Mate. Someone you’ve known since third grade—or someone you met ten minutes ago in the hotel bar. The term can be used sarcastically. It depends on the context. Often rendered, especially in films starring Bryan Brown, as “me mates”.Except in Tarzan movies, mate is restricted to males.

Ocker. The legendary Australian stereotype of an aggressively unsophisticated boorish male. The type is most common in British comedy sketches about Australians.

Oz. Australia.

Politics. A subject to be avoided. Whatever your own politics, you can’t win.

Pom. A generally non-affectionate term for a native of England. It can be used as an adjective, as in “pommy bastard”.

Public Transport. Melbourne has a gloriously obsolete system of trains, buses and trams. It has been called the “model transport system of 1925”. The system does work well, and is more than the equal of the networks in most American cities. A warning—train schedules are to be regarded as a general statement of intent rather than anything to be taken seriously. One train is in the Guinness Book of Records for being late 97 per cent of the time over a six-month period.

Ratbag. It originally meant just an eccentric or a crazy, but the term is now derogatory in a more general sense. It can be used affectionately. While ratbag is not as strong a term, feel free to call someone this if you could call them a mother.

Shouting. A very formal informal method of buying rounds of drinks, thankfully dying out. Australia is not the place to leave just as it is your turn to buy. In pubs, and especially in non-fannish gatherings, be careful about this for the sake of your health.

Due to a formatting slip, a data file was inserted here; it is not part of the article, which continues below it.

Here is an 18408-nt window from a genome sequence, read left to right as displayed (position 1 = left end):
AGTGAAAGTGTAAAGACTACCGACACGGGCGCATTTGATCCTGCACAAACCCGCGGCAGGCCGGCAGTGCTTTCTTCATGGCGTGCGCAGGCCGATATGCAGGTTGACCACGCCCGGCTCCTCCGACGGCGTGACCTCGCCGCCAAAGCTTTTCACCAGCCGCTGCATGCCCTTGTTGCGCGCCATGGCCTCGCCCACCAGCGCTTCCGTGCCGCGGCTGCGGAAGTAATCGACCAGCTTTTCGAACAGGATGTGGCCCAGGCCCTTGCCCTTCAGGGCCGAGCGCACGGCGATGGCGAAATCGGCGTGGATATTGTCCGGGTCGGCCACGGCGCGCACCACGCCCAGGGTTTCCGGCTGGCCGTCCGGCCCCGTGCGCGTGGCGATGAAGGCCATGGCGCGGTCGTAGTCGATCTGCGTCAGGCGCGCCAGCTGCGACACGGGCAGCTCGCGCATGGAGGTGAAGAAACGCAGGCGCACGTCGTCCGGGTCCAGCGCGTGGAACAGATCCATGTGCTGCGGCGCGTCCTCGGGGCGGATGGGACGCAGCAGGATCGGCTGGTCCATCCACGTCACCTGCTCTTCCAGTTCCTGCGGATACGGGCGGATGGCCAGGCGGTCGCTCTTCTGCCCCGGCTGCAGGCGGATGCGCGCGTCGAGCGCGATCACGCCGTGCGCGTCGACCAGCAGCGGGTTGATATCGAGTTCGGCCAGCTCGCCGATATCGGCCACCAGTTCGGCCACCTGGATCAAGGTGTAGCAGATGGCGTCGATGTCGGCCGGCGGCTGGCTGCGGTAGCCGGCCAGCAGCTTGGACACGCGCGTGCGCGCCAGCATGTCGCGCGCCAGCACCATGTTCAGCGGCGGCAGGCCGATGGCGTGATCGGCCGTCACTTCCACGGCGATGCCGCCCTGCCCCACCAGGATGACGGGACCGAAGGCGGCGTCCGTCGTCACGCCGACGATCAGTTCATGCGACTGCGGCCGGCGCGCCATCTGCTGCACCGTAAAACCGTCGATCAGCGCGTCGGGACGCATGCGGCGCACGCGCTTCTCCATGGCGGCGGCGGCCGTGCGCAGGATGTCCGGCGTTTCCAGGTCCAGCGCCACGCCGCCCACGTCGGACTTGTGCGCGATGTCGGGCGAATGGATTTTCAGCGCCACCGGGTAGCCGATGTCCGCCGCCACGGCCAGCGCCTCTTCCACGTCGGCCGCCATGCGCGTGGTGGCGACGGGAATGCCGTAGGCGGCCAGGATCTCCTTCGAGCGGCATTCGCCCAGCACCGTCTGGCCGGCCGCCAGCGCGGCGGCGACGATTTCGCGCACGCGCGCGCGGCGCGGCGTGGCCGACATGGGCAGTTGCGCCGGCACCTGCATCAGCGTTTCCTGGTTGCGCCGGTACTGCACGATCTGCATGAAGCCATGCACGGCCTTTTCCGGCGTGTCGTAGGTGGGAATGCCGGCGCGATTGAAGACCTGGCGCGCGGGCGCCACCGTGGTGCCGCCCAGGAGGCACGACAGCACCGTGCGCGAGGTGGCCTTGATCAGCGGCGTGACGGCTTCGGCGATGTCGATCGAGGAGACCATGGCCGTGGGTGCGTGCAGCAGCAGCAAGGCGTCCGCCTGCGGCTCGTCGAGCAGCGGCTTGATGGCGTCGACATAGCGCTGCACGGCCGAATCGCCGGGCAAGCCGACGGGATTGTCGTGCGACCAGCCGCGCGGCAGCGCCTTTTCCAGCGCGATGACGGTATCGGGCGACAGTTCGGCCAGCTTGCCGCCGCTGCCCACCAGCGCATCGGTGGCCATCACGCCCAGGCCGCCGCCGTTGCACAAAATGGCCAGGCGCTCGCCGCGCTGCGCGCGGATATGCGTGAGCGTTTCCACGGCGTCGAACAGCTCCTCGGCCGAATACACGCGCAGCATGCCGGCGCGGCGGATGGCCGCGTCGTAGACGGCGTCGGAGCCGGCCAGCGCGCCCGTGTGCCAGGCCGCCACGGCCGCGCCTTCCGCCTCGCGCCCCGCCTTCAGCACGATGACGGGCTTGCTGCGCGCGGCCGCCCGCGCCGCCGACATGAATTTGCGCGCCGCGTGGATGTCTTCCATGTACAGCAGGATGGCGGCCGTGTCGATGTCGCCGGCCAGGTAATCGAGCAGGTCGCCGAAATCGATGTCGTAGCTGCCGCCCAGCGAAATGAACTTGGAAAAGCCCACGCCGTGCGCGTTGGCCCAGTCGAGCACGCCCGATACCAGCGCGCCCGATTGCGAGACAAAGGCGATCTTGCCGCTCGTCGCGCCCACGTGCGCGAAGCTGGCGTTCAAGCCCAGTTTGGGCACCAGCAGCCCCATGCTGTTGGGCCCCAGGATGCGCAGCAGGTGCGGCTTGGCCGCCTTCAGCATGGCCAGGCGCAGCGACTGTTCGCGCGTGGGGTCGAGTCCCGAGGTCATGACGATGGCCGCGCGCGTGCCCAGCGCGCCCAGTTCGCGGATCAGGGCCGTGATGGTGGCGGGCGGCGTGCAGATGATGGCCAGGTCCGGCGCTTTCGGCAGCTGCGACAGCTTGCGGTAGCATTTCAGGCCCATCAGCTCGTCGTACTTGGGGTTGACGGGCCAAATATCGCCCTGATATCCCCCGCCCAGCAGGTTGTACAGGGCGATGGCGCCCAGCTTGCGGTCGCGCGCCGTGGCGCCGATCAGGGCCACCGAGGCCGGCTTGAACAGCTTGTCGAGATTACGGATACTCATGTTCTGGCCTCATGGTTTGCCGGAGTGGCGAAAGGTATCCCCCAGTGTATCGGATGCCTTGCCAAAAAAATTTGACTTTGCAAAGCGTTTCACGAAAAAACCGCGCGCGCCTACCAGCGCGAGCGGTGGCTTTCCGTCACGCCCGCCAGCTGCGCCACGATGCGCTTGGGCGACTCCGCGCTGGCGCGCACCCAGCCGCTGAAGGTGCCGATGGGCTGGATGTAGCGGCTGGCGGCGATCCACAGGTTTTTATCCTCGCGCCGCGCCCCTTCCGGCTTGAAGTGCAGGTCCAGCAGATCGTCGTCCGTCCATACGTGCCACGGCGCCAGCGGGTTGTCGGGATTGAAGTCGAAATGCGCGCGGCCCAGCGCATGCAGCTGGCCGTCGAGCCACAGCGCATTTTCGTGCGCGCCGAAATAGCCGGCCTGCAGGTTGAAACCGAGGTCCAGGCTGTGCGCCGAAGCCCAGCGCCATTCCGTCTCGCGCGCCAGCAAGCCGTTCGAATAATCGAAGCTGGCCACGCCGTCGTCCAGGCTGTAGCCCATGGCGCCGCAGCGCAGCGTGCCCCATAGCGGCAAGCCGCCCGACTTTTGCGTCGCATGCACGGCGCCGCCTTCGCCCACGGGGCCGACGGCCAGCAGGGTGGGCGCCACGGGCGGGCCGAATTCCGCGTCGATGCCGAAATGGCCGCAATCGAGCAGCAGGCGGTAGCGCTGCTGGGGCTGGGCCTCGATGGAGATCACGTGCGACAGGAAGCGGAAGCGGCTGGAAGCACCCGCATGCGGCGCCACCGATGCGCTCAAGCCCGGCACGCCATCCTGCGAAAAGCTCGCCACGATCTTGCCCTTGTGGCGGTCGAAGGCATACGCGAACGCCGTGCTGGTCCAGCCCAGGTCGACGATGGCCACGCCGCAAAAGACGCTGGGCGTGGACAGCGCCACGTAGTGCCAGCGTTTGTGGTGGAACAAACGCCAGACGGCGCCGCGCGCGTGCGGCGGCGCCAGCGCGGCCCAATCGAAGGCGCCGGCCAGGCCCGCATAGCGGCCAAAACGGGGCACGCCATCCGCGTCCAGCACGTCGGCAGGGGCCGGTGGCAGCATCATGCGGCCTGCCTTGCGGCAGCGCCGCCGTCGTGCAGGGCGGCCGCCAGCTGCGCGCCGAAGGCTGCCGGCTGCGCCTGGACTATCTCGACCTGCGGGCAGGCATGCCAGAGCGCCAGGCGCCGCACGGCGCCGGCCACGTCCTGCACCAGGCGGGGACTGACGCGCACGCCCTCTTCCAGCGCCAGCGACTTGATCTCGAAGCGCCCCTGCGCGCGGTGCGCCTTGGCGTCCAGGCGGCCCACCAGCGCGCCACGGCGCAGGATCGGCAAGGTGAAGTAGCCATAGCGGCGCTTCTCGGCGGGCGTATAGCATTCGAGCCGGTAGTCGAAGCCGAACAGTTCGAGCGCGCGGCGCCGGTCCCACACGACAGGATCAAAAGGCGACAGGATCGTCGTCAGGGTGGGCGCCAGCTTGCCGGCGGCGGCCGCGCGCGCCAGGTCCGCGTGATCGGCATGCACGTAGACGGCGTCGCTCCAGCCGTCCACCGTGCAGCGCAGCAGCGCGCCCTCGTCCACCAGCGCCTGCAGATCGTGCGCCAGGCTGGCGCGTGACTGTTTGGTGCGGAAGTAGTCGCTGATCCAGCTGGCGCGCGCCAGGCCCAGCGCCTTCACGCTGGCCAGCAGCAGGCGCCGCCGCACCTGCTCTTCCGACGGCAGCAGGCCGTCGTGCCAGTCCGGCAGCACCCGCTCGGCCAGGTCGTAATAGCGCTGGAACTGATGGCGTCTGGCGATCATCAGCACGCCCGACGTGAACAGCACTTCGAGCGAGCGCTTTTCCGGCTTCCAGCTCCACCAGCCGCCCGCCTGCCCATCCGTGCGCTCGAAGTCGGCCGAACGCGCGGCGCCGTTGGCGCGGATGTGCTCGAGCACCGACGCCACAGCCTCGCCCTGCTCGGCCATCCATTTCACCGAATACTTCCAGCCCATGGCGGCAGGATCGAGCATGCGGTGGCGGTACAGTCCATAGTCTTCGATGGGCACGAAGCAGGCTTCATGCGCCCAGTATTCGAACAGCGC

Tattslotto. The local lottery. Tatts has twice-weekly drawings, and the first prize can be over one million dollars.

Tipping. Not required, except in the very fanciest of restaurants. You might tip for very good service, but it is not mandatory. Don’t even tip cabbies.

Traffic. Remember to look in the opposite direction to usual when stepping off a curb. While you know vehicles in Australia drive on the left side of the road, habits encouraged since you were three are almost impossible to break. Australians nearly get killed in the US for the same reason. Victorian drivers have a tendency to speed and go through just-changed red lights.

Tram. An electric streetcar on rails powered through overhead wires. They are a very efficient method of getting round Melbourne—especially if you start or finish a journey in the city.

Wine. Australian wine is roughly equivalent in quality to Californian wine. Because of the low taxes, it tends to be less expensive. Cask wine—in cardboard boxes with plastic taps—can be quite drinkable, if not at all exciting, for about $1.50 per litre. Check with a local before buying a cask—some brands are dreadful. Fannish parties always have free-flowing cask wine. There tend to be a few really nice bottles as well. If interested, ask for some advice about wine and you’ll probably find out much more than you really care to know.

Wowser. A prude or killjoy. There are very few wowsers in Australia, and almost none in Australian fandom. The antonym for wowser is Perth fandom.

Yank. Any American—including those from South Carolina.

If someone accuses you of “flogging my biro”, he or she is claiming that you took a disposable pen (biro). Flogging can means either stealing or selling—again it depends on the context.

(Thanks to many, and especially Jean Weber, for their suggestions.)